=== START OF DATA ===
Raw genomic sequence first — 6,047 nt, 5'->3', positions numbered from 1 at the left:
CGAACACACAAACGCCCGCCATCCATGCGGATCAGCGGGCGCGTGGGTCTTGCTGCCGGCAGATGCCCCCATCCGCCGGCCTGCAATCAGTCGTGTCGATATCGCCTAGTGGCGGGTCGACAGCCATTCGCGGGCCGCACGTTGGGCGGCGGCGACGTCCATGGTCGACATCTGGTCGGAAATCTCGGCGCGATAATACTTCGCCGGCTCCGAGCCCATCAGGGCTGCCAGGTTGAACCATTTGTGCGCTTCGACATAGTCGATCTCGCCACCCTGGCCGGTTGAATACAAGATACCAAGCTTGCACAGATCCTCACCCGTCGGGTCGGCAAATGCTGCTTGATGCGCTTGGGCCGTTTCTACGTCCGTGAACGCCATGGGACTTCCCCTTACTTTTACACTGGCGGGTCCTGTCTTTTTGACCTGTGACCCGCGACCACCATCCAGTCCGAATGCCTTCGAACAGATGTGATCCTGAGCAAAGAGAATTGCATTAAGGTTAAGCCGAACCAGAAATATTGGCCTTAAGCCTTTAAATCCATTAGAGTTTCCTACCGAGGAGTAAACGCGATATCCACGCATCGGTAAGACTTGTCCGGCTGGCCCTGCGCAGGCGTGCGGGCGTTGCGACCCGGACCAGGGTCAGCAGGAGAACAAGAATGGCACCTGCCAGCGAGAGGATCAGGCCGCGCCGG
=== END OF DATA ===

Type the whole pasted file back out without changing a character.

Raw genomic sequence first — 6,047 nt, 5'->3', positions numbered from 1 at the left:
CGAACACACAAACGCCCGCCATCCATGCGGATCAGCGGGCGCGTGGGTCTTGCTGCCGGCAGATGCCCCCATCCGCCGGCCTGCAATCAGTCGTGTCGATATCGCCTAGTGGCGGGTCGACAGCCATTCGCGGGCCGCACGTTGGGCGGCGGCGACGTCCATGGTCGACATCTGGTCGGAAATCTCGGCGCGATAATACTTCGCCGGCTCCGAGCCCATCAGGGCTGCCAGGTTGAACCATTTGTGCGCTTCGACATAGTCGATCTCGCCACCCTGGCCGGTTGAATACAAGATACCAAGCTTGCACAGATCCTCACCCGTCGGGTCGGCAAATGCTGCTTGATGCGCTTGGGCCGTTTCTACGTCCGTGAACGCCATGGGACTTCCCCTTACTTTTACACTGGCGGGTCCTGTCTTTTTGACCTGTGACCCGCGACCACCATCCAGTCCGAATGCCTTCGAACAGATGTGATCCTGAGCAAAGAGAATTGCATTAAGGTTAAGCCGAACCAGAAATATTGGCCTTAAGCCTTTAAATCCATTAGAGTTTCCTACCGAGGAGTAAACGCGATATCCACGCATCGGTAAGACTTGTCCGGCTGGCCCTGCGCAGGCGTGCGGGCGTTGCGACCCGGACCAGGGTCAGCAGGAGAACAAGAATGGCACCTGCCAGCGAGAGGATCAGGCCGCGCCGG